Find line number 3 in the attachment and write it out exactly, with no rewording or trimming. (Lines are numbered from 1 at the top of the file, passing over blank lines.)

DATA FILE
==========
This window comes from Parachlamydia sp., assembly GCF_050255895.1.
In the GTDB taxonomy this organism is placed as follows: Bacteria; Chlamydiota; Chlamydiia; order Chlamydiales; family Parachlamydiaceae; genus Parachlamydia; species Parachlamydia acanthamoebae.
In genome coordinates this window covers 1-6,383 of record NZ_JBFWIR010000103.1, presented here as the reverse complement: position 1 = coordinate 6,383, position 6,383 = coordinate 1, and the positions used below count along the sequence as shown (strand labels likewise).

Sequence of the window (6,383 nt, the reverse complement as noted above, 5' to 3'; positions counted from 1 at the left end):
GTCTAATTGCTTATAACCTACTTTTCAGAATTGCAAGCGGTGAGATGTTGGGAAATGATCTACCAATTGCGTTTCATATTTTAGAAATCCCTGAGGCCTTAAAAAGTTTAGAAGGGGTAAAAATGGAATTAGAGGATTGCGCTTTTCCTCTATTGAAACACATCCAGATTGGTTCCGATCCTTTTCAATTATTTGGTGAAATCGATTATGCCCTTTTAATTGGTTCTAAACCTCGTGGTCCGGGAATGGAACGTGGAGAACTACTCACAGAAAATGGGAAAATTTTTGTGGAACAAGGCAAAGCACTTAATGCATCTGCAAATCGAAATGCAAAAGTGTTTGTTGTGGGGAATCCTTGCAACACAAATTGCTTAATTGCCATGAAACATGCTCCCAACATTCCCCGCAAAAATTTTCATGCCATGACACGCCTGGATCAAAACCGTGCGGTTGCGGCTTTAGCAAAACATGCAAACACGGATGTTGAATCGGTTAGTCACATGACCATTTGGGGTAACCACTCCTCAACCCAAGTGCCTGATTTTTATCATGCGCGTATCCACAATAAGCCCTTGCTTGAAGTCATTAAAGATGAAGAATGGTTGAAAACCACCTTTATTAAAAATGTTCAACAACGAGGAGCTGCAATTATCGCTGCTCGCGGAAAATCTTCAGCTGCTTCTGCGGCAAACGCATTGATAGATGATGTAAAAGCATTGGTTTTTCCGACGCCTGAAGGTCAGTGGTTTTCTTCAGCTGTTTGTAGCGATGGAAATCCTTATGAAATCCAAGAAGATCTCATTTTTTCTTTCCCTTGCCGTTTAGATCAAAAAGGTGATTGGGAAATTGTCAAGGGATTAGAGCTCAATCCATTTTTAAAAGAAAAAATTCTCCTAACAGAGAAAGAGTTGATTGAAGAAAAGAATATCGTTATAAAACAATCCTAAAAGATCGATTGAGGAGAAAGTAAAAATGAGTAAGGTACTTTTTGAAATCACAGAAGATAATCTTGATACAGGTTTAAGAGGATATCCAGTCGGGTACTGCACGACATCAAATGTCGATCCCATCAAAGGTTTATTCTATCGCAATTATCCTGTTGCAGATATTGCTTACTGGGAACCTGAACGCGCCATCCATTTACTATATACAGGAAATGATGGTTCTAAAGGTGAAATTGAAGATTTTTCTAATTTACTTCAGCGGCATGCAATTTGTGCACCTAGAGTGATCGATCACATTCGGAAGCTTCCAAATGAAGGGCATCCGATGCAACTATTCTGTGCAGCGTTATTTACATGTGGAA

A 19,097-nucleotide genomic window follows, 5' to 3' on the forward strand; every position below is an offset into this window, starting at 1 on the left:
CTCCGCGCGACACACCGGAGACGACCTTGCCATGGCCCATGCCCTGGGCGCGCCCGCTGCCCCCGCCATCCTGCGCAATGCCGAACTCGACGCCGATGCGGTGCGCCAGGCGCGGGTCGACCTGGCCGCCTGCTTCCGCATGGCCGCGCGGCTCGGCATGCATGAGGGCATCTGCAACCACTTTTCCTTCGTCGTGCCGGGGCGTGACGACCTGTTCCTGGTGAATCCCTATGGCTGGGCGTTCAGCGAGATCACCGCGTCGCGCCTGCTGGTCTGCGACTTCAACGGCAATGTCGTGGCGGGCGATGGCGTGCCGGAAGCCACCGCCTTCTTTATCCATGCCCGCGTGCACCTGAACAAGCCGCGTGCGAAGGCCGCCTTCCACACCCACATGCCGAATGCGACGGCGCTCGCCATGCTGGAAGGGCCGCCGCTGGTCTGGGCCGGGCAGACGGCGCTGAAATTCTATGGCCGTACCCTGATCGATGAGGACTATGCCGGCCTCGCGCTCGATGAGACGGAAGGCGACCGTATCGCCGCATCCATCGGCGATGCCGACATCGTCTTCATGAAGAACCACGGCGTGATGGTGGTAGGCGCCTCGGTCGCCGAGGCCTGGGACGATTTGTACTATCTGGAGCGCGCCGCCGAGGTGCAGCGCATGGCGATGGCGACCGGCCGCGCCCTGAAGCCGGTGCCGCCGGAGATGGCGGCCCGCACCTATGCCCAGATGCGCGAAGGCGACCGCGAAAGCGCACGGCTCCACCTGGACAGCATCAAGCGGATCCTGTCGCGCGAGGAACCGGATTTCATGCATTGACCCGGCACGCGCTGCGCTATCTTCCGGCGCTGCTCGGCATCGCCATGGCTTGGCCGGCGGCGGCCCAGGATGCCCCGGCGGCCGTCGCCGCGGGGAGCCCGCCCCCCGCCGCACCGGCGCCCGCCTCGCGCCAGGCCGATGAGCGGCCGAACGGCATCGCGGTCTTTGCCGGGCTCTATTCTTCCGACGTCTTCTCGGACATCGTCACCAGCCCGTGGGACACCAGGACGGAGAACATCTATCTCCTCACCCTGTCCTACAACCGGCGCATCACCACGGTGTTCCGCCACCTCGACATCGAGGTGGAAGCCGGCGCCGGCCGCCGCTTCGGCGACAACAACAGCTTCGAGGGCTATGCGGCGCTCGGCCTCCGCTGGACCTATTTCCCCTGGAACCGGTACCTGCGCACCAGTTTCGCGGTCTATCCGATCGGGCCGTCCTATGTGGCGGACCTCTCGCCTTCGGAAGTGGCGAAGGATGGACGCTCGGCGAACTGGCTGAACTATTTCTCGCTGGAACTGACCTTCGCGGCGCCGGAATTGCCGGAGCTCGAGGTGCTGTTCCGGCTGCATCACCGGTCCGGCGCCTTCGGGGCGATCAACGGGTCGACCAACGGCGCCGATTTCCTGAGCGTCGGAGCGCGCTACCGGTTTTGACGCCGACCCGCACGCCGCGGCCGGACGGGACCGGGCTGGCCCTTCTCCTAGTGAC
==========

In genome coordinates this window covers 1-6,383 of record NZ_JBFWIR010000103.1, presented here as the reverse complement: position 1 = coordinate 6,383, position 6,383 = coordinate 1, and the positions used below count along the sequence as shown (strand labels likewise).